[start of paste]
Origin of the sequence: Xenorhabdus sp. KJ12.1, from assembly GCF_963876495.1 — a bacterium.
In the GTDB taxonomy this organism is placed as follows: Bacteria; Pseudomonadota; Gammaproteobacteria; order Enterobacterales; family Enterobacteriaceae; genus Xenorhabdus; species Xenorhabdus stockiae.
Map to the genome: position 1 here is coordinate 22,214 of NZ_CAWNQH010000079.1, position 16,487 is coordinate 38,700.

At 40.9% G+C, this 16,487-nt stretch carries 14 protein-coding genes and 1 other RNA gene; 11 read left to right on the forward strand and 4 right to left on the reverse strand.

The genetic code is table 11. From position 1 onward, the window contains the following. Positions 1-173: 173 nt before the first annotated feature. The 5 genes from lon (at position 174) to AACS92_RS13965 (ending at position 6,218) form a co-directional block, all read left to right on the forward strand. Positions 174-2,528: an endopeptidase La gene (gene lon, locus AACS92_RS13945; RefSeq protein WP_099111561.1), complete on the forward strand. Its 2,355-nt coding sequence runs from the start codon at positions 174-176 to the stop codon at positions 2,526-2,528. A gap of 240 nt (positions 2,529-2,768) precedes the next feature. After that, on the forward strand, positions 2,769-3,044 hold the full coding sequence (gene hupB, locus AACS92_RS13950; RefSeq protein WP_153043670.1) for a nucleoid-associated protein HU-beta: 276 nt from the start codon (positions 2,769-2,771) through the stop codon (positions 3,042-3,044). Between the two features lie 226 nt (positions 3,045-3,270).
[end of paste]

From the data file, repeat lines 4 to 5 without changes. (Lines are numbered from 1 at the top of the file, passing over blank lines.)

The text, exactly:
At 40.9% G+C, this 16,487-nt stretch carries 14 protein-coding genes and 1 other RNA gene; 11 read left to right on the forward strand and 4 right to left on the reverse strand.

The genetic code is table 11. From position 1 onward, the window contains the following. Positions 1-173: 173 nt before the first annotated feature. The 5 genes from lon (at position 174) to AACS92_RS13965 (ending at position 6,218) form a co-directional block, all read left to right on the forward strand. Positions 174-2,528: an endopeptidase La gene (gene lon, locus AACS92_RS13945; RefSeq protein WP_099111561.1), complete on the forward strand. Its 2,355-nt coding sequence runs from the start codon at positions 174-176 to the stop codon at positions 2,526-2,528. A gap of 240 nt (positions 2,529-2,768) precedes the next feature. After that, on the forward strand, positions 2,769-3,044 hold the full coding sequence (gene hupB, locus AACS92_RS13950; RefSeq protein WP_153043670.1) for a nucleoid-associated protein HU-beta: 276 nt from the start codon (positions 2,769-2,771) through the stop codon (positions 3,042-3,044). Between the two features lie 226 nt (positions 3,045-3,270).